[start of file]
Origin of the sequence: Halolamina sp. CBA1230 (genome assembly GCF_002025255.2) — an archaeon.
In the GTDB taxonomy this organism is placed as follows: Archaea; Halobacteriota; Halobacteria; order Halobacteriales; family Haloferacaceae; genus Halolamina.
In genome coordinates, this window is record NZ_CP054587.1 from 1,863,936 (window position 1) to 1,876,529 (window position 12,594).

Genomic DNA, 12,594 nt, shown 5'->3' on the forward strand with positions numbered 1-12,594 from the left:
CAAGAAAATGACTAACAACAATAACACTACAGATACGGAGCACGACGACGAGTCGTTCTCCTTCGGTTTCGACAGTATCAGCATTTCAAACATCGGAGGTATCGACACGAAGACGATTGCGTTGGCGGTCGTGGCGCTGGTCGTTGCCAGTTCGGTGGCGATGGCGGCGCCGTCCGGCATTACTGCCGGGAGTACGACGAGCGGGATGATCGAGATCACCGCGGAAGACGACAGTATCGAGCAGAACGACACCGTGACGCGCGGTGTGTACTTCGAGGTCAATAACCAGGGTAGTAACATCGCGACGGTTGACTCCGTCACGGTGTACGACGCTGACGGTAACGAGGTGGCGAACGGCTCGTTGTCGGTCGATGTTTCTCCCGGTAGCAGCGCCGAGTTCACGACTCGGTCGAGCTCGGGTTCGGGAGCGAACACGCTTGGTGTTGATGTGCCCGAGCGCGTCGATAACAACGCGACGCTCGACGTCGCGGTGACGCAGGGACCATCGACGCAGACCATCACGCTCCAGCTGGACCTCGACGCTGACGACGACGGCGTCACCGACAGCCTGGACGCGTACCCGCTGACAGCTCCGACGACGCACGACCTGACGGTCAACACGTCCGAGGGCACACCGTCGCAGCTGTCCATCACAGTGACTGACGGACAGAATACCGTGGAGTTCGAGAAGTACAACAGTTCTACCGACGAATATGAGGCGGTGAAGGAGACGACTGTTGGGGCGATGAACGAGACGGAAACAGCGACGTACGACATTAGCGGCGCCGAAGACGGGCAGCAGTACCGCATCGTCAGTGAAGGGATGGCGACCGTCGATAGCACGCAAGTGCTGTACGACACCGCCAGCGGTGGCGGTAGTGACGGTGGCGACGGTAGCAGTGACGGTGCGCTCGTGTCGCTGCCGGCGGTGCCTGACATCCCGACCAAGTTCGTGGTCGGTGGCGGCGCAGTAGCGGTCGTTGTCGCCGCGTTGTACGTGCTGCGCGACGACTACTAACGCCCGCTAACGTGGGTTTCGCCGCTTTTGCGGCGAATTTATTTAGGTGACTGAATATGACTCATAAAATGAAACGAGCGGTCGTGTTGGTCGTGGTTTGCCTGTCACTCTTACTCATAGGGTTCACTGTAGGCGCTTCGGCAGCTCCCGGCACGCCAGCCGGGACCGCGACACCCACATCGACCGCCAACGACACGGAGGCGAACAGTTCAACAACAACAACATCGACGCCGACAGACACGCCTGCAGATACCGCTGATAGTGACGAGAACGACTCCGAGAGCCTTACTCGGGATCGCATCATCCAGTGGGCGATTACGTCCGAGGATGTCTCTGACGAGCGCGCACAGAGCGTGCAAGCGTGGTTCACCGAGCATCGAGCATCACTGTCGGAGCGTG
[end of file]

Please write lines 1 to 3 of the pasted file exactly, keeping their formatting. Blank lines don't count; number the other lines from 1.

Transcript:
Origin of the sequence: Halolamina sp. CBA1230 (genome assembly GCF_002025255.2) — an archaeon.
In the GTDB taxonomy this organism is placed as follows: Archaea; Halobacteriota; Halobacteria; order Halobacteriales; family Haloferacaceae; genus Halolamina.
In genome coordinates, this window is record NZ_CP054587.1 from 1,863,936 (window position 1) to 1,876,529 (window position 12,594).